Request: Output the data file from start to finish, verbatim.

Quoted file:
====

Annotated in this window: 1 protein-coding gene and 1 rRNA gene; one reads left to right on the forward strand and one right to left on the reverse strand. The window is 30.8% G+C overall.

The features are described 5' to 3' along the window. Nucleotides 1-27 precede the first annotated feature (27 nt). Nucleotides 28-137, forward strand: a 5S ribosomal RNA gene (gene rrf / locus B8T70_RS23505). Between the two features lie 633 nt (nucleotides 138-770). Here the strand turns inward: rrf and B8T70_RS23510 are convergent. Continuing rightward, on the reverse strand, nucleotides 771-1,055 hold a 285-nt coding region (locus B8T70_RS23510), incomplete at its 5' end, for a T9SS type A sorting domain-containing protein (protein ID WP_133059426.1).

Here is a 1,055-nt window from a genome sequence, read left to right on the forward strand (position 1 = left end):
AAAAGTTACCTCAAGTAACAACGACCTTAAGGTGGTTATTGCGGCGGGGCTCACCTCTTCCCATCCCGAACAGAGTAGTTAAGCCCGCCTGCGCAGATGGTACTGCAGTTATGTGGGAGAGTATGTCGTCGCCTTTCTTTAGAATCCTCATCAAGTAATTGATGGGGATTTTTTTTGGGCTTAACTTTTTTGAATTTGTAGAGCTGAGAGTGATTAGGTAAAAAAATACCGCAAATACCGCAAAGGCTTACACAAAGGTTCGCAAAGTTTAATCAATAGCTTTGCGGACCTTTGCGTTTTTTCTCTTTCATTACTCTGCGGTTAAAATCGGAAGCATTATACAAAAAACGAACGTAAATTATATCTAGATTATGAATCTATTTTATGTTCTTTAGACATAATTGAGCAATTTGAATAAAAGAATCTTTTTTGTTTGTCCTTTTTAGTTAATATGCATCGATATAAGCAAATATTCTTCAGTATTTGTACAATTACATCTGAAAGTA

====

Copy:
Annotated in this window: 1 protein-coding gene and 1 rRNA gene; one reads left to right on the forward strand and one right to left on the reverse strand. The window is 30.8% G+C overall.

The features are described 5' to 3' along the window. Nucleotides 1-27 precede the first annotated feature (27 nt). Nucleotides 28-137, forward strand: a 5S ribosomal RNA gene (gene rrf / locus B8T70_RS23505). Between the two features lie 633 nt (nucleotides 138-770). Here the strand turns inward: rrf and B8T70_RS23510 are convergent. Continuing rightward, on the reverse strand, nucleotides 771-1,055 hold a 285-nt coding region (locus B8T70_RS23510), incomplete at its 5' end, for a T9SS type A sorting domain-containing protein (protein ID WP_133059426.1).

Here is a 1,055-nt window from a genome sequence, read left to right on the forward strand (position 1 = left end):
AAAAGTTACCTCAAGTAACAACGACCTTAAGGTGGTTATTGCGGCGGGGCTCACCTCTTCCCATCCCGAACAGAGTAGTTAAGCCCGCCTGCGCAGATGGTACTGCAGTTATGTGGGAGAGTATGTCGTCGCCTTTCTTTAGAATCCTCATCAAGTAATTGATGGGGATTTTTTTTGGGCTTAACTTTTTTGAATTTGTAGAGCTGAGAGTGATTAGGTAAAAAAATACCGCAAATACCGCAAAGGCTTACACAAAGGTTCGCAAAGTTTAATCAATAGCTTTGCGGACCTTTGCGTTTTTTCTCTTTCATTACTCTGCGGTTAAAATCGGAAGCATTATACAAAAAACGAACGTAAATTATATCTAGATTATGAATCTATTTTATGTTCTTTAGACATAATTGAGCAATTTGAATAAAAGAATCTTTTTTGTTTGTCCTTTTTAGTTAATATGCATCGATATAAGCAAATATTCTTCAGTATTTGTACAATTACATCTGAAAGTA